MRI screening can benefit kids predisposed to cancer
August 5, 2015 — In the first study of its kind, researchers from Philadelphia are advocating the use of noncontrast whole-body MRI to screen children who are genetically predisposed to cancer. Their findings were published in the August issue of the American Journal of Roentgenology.
The researchers concluded that 1.5-tesla and 3-tesla whole-body MRI produces “excellent images” and achieves sensitivity and negative predictive value of 100% in this pediatric population. Even though such genetic conditions predisposing children to cancer are relatively rare, these individuals are at significantly greater risk of developing and dying from cancer.
Radiologic screening for malignancies in these children “holds great potential to improve long-term outcomes by maximizing survival and minimizing morbidity from cancers and their treatment,” wrote the group led by Dr. Sudha Anupindi from the Children’s Hospital of Philadelphia (AJR, August 2015, Vol. 205:2, pp. 400-408).
Because it is difficult to predict when and where cancer will occur, developing surveillance protocols for these pediatric patients has been a challenge, the authors noted. Whole-body MRI could fill that void because the modality provides “head-to-toe imaging in a single sitting and does not require exposure to ionizing radiation, as with CT or FDG-PET,” they wrote.
Anupindi and colleagues retrospectively reviewed 50 MRI scans from 24 children: 18 girls and six boys. The subjects were scanned between 2009 and 2013, and they had a mean age of 11.2 years at the time of the first MRI (range, 2.1-18.2 years). The 50 noncontrast-enhanced whole-body MRI exams were performed on a 1.5-tesla (Avanto or Symphony, Siemens Healthcare) or 3-tesla scanner (Skyra, Verio, or Trio, Siemens) over the five-year period.
The subjects had the following genetic conditions:
Hereditary paraganglioma-pheochromocytoma syndrome, which is associated with the development of tumors in the paraganglia — 13 children
Li-Fraumeni syndrome, which can lead to cancers affecting the breast, brain, soft tissue, blood, and other areas — 10 children
Rhabdoid tumor predisposition syndrome, in which patients develop cancer in locations such as the central nervous system and kidneys — 1 child
The researchers chose those three genetic conditions because they are the most common syndromes for which whole-body MRI is used as part of the children’s hospital’s surveillance protocol.
Half of the subjects received only one whole-body MRI exam, while the other 12 underwent multiple scans. The average number of examinations per patient was 3.2, ranging from two to eight studies. Because initial scans were performed for screening, no contrast agents were used, although some patients who returned for more regionally specific follow-up MRI scans may have received contrast.
Anupindi and colleagues classified the scan findings according to risk: low (less than 20% chance of malignancy), moderate (20% to 80% chance), or high (greater than 80%). The MRI results were correlated with medical records, biopsy results, or additional follow-up imaging, with biopsy and follow-up used as reference standards.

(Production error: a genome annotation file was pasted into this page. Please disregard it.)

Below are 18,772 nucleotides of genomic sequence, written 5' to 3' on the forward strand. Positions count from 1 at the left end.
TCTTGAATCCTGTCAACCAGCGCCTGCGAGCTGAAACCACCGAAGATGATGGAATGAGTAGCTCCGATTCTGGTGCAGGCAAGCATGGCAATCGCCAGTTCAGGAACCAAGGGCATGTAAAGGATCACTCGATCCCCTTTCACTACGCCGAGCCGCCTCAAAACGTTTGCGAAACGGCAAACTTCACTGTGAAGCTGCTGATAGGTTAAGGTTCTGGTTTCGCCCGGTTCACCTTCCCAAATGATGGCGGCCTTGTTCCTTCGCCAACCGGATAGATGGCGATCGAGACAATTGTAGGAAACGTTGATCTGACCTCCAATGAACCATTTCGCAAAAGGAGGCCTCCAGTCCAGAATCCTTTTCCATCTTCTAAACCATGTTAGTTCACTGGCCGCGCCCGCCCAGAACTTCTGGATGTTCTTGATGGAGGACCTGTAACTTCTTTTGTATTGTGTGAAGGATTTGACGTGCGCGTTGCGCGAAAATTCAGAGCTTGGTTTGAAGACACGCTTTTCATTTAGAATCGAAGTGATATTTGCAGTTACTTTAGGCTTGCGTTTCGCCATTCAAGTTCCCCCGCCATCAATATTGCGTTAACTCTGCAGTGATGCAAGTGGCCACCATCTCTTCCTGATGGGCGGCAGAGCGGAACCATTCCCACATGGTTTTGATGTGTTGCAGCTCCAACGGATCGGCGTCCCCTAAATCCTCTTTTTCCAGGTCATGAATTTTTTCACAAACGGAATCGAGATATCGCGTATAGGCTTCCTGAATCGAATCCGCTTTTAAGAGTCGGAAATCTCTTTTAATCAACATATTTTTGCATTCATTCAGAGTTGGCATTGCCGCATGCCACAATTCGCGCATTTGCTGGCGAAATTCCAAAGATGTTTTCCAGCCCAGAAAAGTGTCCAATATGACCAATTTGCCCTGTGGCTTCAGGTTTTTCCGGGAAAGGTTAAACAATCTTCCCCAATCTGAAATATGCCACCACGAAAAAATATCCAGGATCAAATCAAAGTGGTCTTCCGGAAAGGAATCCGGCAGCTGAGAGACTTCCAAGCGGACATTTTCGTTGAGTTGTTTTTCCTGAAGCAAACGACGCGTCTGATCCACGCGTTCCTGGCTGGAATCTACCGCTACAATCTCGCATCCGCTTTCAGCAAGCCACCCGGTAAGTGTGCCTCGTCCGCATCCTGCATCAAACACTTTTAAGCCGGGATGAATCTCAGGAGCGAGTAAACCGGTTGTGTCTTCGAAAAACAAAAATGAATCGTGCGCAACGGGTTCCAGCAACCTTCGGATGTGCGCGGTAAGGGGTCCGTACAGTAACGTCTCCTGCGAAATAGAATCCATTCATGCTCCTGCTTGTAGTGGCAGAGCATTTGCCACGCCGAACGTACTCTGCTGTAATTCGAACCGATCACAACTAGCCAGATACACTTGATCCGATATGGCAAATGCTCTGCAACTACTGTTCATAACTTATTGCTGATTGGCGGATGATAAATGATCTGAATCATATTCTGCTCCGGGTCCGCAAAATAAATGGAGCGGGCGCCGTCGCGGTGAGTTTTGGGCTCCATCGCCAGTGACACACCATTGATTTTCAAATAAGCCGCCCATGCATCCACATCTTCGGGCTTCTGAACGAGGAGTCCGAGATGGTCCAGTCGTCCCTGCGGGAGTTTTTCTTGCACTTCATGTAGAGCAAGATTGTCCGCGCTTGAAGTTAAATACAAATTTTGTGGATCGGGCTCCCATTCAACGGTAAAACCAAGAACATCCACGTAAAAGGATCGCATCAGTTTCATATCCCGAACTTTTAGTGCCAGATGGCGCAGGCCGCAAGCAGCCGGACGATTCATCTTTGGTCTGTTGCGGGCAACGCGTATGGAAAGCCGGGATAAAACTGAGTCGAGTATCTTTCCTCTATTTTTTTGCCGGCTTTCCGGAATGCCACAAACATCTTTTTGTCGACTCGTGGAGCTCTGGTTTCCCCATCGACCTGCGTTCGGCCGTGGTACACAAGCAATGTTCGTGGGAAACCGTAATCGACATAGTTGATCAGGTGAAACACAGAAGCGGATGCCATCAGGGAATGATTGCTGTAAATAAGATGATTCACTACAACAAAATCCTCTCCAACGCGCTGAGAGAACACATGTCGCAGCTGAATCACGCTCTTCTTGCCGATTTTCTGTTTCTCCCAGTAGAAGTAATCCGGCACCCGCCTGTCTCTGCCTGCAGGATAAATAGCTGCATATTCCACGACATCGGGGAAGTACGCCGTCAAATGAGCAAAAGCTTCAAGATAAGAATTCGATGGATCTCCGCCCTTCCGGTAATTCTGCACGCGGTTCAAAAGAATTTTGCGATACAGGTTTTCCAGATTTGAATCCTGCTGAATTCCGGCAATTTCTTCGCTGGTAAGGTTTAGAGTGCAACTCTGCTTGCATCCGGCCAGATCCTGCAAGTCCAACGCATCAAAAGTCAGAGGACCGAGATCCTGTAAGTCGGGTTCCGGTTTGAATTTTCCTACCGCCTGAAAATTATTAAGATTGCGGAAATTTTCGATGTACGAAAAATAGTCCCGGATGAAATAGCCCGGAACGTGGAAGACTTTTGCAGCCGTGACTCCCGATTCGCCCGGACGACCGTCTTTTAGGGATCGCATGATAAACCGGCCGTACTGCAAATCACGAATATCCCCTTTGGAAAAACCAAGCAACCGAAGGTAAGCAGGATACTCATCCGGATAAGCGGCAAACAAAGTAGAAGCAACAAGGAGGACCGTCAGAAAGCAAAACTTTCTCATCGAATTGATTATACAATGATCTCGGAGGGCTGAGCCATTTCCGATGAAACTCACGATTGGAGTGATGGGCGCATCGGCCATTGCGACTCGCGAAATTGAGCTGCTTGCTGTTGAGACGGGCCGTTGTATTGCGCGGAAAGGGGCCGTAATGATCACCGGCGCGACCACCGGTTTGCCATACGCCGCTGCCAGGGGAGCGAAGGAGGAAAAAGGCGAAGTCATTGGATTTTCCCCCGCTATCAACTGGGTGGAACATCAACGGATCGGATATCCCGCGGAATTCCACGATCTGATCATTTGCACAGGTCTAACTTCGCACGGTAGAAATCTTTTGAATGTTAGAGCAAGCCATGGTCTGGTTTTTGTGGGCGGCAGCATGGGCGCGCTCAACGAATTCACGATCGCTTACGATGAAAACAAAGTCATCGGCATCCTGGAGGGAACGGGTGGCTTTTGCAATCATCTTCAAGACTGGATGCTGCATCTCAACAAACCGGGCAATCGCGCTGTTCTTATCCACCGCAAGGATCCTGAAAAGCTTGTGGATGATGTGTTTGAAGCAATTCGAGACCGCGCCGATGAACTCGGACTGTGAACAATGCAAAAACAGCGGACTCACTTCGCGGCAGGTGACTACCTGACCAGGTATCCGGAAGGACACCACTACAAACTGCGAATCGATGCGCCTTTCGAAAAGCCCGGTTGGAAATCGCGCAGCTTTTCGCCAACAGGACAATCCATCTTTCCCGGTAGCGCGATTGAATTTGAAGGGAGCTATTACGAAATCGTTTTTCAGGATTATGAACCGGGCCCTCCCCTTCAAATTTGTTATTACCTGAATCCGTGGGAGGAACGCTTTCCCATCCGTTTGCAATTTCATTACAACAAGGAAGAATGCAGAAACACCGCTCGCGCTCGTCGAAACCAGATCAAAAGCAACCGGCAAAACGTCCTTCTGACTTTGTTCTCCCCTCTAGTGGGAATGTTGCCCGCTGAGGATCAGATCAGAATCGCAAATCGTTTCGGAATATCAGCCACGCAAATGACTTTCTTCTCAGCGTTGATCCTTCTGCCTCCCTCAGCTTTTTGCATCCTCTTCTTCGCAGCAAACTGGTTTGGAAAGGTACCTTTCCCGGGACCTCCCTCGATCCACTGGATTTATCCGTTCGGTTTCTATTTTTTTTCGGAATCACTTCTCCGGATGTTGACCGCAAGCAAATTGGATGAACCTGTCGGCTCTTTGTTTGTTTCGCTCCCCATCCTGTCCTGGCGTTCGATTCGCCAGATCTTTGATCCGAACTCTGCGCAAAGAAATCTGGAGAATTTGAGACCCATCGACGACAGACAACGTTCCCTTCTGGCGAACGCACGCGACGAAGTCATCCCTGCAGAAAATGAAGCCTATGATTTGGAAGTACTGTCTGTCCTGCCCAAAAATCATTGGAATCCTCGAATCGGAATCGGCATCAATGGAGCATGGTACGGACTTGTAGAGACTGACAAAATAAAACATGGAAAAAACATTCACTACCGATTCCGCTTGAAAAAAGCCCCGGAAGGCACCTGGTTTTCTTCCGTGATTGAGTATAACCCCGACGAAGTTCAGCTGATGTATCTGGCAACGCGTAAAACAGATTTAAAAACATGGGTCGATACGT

Overall image quality was found to be “very good” in 48 of the 50 exams; the other two exams were deemed “satisfactory” and still of diagnostic quality, despite patient motion. In addition, the images from 1.5-tesla and 3-tesla MRI scans were comparable, with “very few minor complications associated with sedation, making this modality overall a safe procedure,” the authors wrote.
Abnormalities and incidentals
Anupindi and colleagues found abnormalities in nine (18%) of the 50 scans in seven patients. Of the nine abnormalities, two were classified as high risk, two were moderate risk, and five were low risk. One of the high-risk lesions was found to be cancerous at surgery.
Based on the results, whole-body MRI had a sensitivity of 100%, specificity of 94%, positive predictive value of 25%, and negative predictive value of 100%. Coronal and axial short-tau inversion recovery (STIR) sequences were the most effective for detecting abnormalities.
Whole-body MRI of an 18-year-old woman with rhabdoid tumor syndrome. Coronal (above) and axial (below) STIR images show focal hyperintense lesion (arrows) involving T8 vertebral body. The abnormality was considered moderate risk for malignancy and found to be a benign hemangioma on follow-up contrast-enhanced dedicated spine MRI. Images courtesy of AJR.
MRI did also detect 55 incidental findings among 23 of the subjects, the researchers noted.
They stressed that clinicians should inform families of the possibility of incidental findings, but they should also reassure them that “most of these findings do not require further assessment.”
“It is important for the radiologist to discuss any findings with the patient’s oncologist so that clinical correlation can be made to help stratify the malignancy risk of the abnormality,” they added.
Anupindi and colleagues cited several limitations of the study, including its retrospective approach and small cohort. The small size was because cancer-predisposing conditions are rare and there is a lack of research on MRI for this clinical application.
“Despite these limitations, this study is the largest to date to report on clinical experience with whole-body MRI as a cancer screening modality in children,” they wrote. “Thus, this study provides important data with a range of clinical implications.”